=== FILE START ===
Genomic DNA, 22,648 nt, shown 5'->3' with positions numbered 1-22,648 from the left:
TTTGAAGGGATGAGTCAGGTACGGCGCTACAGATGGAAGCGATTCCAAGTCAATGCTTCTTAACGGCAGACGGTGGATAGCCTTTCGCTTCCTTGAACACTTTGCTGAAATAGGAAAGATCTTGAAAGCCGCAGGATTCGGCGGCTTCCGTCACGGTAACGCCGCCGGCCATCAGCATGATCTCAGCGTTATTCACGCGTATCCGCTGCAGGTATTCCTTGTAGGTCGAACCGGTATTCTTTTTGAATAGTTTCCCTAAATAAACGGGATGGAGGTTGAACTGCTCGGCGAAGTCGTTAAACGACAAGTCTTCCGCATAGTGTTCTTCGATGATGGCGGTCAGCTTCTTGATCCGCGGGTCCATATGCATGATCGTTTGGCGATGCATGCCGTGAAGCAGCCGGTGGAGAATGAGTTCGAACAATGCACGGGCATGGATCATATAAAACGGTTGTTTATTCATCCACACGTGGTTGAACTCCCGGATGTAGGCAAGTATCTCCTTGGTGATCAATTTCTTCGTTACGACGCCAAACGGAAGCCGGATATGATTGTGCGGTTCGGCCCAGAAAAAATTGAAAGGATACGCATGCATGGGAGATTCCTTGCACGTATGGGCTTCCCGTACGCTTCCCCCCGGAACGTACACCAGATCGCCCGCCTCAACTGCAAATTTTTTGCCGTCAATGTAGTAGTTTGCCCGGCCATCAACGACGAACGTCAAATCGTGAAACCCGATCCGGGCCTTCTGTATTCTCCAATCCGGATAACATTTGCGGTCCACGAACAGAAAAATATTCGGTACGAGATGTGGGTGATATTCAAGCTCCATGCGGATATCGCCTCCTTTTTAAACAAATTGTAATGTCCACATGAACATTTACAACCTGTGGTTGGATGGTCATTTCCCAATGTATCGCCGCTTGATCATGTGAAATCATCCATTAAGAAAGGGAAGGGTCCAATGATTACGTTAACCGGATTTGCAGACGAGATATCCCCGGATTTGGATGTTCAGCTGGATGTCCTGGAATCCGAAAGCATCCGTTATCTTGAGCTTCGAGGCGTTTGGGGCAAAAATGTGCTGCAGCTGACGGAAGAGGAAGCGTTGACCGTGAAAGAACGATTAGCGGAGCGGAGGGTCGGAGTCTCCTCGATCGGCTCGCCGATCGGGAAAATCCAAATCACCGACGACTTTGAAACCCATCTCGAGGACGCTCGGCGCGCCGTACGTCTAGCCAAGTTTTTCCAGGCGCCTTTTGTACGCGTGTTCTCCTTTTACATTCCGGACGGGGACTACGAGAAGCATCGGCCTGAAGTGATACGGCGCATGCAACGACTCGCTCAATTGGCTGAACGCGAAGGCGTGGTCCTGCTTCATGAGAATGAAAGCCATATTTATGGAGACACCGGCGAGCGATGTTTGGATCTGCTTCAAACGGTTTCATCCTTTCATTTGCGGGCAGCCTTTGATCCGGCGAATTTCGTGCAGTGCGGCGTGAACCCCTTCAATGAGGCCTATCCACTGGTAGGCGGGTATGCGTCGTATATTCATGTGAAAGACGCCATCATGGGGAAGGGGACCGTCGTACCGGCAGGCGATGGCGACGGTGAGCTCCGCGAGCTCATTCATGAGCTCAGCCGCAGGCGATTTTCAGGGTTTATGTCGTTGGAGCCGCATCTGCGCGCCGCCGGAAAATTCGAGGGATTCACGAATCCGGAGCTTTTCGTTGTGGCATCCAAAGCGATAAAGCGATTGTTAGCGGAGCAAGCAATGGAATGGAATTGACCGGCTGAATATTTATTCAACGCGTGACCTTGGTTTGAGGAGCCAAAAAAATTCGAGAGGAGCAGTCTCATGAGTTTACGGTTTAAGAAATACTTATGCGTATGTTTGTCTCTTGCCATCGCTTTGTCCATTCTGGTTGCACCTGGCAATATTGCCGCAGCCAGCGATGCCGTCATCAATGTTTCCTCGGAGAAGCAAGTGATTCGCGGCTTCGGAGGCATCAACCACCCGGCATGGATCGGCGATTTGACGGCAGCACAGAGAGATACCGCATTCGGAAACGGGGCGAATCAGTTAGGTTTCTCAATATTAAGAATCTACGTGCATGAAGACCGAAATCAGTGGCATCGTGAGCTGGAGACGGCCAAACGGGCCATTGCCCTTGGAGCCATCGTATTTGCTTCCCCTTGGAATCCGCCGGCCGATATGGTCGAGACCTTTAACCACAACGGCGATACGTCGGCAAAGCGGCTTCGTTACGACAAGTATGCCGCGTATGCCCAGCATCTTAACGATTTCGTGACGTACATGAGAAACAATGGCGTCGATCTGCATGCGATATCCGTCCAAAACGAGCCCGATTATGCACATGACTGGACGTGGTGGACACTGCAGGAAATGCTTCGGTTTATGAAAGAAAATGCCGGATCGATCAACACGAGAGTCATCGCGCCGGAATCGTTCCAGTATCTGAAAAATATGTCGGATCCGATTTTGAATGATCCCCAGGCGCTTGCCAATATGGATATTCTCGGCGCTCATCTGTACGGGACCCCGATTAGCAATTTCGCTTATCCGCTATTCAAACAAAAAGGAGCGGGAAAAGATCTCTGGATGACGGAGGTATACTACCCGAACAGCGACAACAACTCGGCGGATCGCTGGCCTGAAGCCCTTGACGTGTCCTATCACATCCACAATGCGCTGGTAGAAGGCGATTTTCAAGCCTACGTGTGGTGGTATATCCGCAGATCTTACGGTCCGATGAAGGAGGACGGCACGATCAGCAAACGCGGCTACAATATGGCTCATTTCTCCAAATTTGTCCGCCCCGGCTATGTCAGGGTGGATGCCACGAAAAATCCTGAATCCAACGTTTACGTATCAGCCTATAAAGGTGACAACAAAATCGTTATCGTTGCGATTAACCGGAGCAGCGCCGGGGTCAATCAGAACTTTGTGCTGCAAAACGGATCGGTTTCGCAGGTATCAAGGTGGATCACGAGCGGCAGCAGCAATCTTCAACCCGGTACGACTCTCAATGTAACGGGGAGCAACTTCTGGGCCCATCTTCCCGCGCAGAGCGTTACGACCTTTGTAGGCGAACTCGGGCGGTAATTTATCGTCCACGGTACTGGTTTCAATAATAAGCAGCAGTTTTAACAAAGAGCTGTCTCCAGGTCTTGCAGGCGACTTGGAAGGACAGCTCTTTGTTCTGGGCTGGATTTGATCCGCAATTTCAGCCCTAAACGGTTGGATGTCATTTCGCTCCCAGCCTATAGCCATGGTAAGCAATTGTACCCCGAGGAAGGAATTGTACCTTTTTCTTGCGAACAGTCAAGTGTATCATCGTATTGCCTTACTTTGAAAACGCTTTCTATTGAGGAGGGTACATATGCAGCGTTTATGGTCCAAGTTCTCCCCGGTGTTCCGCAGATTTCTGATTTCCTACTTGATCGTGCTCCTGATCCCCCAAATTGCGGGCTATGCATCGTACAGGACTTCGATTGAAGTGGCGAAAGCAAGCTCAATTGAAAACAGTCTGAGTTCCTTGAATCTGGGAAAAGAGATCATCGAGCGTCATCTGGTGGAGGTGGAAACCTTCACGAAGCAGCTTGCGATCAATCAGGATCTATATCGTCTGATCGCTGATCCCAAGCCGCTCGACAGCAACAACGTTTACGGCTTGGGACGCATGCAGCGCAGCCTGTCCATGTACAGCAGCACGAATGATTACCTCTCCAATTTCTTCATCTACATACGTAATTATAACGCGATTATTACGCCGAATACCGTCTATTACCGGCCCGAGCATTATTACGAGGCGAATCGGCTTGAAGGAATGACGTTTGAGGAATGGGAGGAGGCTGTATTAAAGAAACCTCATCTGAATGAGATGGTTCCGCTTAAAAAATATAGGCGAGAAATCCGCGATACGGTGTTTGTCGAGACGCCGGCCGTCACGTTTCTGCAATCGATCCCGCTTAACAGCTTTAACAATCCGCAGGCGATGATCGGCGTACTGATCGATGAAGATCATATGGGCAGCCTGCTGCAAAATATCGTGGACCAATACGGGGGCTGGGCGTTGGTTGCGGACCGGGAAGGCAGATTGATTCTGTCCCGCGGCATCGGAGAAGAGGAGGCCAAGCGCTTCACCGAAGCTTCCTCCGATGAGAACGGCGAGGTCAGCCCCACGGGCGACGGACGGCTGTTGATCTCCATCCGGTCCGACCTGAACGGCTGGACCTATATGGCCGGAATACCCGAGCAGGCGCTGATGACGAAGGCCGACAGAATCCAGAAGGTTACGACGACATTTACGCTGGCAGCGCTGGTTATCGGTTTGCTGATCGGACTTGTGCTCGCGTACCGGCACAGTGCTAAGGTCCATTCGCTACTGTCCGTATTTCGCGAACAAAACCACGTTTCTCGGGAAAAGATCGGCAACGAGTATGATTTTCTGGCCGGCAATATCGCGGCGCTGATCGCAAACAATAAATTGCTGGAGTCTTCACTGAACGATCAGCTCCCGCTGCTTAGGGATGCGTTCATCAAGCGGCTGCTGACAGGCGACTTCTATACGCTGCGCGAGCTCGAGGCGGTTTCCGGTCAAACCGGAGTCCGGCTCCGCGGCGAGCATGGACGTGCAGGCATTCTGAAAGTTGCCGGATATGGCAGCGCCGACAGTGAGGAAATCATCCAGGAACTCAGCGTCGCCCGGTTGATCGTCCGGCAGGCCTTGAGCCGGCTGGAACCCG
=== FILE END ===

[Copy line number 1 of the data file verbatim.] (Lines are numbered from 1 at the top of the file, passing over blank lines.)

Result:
Genomic DNA, 22,648 nt, shown 5'->3' with positions numbered 1-22,648 from the left: